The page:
A beautifully unusual spring

With over 230 posts published on this blog, I need to review them once in a while so that I may make an effort to not talk about the same plant or general topic too frequently. One topic that has come up many times over the years is the long, cold and wet winter and spring seasons we normally have in this part of the Pacific Northwest.

Beautiful little cones seem to pop up randomly on the spreading, Abies koreana ‘Blauer Pfiff’.
Fresh new foliage of Acer japonicum ‘Aconitifolium’ emerges with a hint of copper/bronze which fades to light green. Tiny flower cluster dangle below new leaves and slow transform into hairy, winged seeds.

Ever since the last week of March, we have had a very unusual spring. Although we have had plenty of rain, it hasn’t been the constant cold, gray downpour with rare and occasional sun-breaks. This spring we have enjoyed several warm and sunny days along with some cool and dry days which only included a brief shower or two. One of those days took me by surprise when the brief shower turned into a downpour of hail, but our hail is usually only about the size of a BB pellet, so it was just an annoyance and not a danger.

Incredible deep, rich, purple cones highlight the soft blue foliage of Picea englemanii ‘Fritsche’ in early spring. Soon, the fresh, bright blue foliage will emerge on this majestic, vigorous weeping tree.

Thanks to this great spring weather, I have been able to spend a tremendous amount of time in my garden. Here we are, in the later part of April, and I have most of my garden clean-up chores completed. I’ve planted several new dwarf conifers (some of which were mentioned a few posts back), I’ve prepared the raised beds of my dedicated veggie and herb garden, weeding is under control and perhaps what I am most excited about — the garden is coming alive with all the wonderful signs of spring!

My Japanese maples have exploded into full spring color; most of my cultivars within the Picea glauca family have a healthy start to their new push of foliage; cultivars of Cedrus deodara are pushing their bright new foliage tips; all of my pines are beginning to extend their new candle growth; and tiny colorful cones are beginning to emerge in this new season of the reproduction process. Even the first of my newly grafted plants is beginning to break bud!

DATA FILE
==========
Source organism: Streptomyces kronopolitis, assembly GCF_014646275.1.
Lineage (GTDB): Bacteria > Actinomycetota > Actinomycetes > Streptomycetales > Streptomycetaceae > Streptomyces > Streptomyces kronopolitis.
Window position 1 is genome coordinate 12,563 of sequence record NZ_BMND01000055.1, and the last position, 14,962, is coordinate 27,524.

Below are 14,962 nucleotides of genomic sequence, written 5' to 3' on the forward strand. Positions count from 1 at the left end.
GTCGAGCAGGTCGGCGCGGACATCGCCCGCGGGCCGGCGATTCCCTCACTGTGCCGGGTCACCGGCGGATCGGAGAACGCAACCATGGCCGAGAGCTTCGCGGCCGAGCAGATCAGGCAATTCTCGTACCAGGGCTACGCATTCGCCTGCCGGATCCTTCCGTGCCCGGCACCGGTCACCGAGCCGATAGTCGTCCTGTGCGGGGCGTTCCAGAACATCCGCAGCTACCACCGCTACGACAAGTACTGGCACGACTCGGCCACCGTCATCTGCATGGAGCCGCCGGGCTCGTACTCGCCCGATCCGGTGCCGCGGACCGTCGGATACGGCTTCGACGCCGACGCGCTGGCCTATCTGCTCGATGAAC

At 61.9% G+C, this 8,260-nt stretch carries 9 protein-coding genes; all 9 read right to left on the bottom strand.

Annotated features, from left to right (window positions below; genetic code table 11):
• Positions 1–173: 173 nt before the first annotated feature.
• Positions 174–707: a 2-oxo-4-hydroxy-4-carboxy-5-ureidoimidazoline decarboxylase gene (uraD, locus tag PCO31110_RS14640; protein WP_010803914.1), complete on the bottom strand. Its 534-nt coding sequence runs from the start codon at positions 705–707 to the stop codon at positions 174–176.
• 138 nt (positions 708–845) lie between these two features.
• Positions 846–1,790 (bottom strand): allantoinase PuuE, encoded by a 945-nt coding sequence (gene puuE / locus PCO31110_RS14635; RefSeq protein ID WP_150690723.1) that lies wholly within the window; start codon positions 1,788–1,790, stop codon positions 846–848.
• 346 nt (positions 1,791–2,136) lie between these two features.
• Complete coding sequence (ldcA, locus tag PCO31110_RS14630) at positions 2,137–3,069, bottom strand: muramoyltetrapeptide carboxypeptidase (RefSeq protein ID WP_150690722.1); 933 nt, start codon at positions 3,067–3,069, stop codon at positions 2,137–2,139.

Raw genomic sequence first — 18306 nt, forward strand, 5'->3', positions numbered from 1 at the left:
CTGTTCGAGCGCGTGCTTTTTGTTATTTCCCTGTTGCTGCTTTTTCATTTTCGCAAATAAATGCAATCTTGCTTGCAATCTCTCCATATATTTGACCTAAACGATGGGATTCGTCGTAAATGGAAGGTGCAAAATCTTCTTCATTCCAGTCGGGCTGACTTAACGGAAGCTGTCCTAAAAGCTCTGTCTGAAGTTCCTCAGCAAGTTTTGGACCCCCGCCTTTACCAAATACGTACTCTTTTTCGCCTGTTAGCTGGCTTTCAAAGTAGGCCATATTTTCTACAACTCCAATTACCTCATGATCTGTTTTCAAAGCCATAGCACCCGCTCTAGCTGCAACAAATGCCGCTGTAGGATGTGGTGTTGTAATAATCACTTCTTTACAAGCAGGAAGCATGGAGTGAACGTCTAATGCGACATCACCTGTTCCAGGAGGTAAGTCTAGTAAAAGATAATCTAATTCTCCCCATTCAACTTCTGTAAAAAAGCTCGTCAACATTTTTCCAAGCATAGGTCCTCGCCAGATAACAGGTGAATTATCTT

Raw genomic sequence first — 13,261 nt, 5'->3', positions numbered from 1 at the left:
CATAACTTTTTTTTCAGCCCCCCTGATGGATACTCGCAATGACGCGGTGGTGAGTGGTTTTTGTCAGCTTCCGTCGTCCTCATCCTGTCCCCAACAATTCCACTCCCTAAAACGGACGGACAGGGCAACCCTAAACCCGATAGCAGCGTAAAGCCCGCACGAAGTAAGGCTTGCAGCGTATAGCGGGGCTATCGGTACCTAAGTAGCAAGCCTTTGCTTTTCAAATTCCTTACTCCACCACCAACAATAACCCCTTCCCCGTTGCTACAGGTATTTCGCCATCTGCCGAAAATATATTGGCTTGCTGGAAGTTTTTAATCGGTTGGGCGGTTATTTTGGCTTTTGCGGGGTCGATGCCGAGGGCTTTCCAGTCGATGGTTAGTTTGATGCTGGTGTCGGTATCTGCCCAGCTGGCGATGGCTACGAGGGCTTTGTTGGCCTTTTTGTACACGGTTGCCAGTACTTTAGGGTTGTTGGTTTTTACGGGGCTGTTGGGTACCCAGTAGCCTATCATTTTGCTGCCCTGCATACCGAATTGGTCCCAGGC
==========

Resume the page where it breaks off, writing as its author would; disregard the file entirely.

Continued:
After several years in a row of long, cold, wet, gray springs — which delayed plant growth by an additional week or two every consecutive year — it is very nice to enjoy a real spring-time season. But, keeping a sense of reality, this is the Pacific Northwest, so even though our spring is delightful, our area seems to always balance out, and I expect we may have a cooler, wetter summer — but who really knows — this is the weather I’m talking about!

I hope that wherever you are, springtime is near!

Conifer Lover

Please enjoy these additional photos by R.C.Smith, provided by my friends at Iseli Nursery!

An exhilarating week

Ever have a week when things take you totally by surprise? I did this week.

‘Pixie Dust’ [sport #1] update
The first big surprise came when I decided it was time to take a stroll through the gardens at Iseli Nursery. I was very curious about a new plant I described a few months ago, Picea glauca ‘Pixie Dust’ [sport #1]. I wondered if it had begun to push its new growth (my ‘Pixie Dust’ at home was one of the first in my garden to begin its spring flush). So, as I was walking down the path, past the lush soft new foliage on the Acer palmatum ‘Twombly’s Red Sentinel’ with its red color so deep that it is almost purple, I spotted the object of my desire. Wow! It was totally covered in its fresh light green new growth.

“I want one.”

Picea glauca 'Pixie Dust' Sport #1
Picea glauca ‘Pixie Dust’ Sport #1 in its full spring glory

My words spilled out softly and my mouth remained open as I gazed at the beautiful little tree and imagined how it would grow and shape itself over the coming years. Part of what excited me was the knowledge that this perfect little cone-shaped tree, like its parent, would produce a second flush of growth later in the season that would be near the golden color of butter.

I know it is years away from commercial production, but I want one.

Speaking of Japanese Maples
I mentioned the ‘Twombly’s Red Sentinel’ above, but I need to tell you that as I toured myself around the garden, it was far from the only Japanese Maple providing a beautiful show in the spring garden. I’ve said before that I look forward to the month of May when the majority of my conifers burst forth into their colorful glory. I’ve also mentioned that April is the month for Japanese Maples.

Acer palmatum 'Twombly's Red Sentinel'
Deep red leaves of Acer palmatum ‘Twombly’s Red Sentinel’

As I walked through the garden, I saw a full assortment of reds and orange and yellow and green, all soft and fresh and magically inspiring in me a great peace and contentment. One of the tremendous benefits of gardening is the impactful stress relieving qualities it can provide.

Acer palmatum 'Omuryama'
Delicate spring foliage and flower cluster of Acer palmatum ‘Omuryama’

Now that I was calm and feeling quite at peace, I turned a corner and discovered a mature specimen of  Abies cephalonica ‘Meyer’s Dwarf’ that was totally covered in bright red male pollen cones. I’ve observed this same dwarf conifer for many years and I have never seen it with a colorful display this intense! I was instantly transformed from my calm and serene state to complete exhilaration.

I think there is no cure for what I’ve got. I am a confirmed conifer lover.

Conifer Lover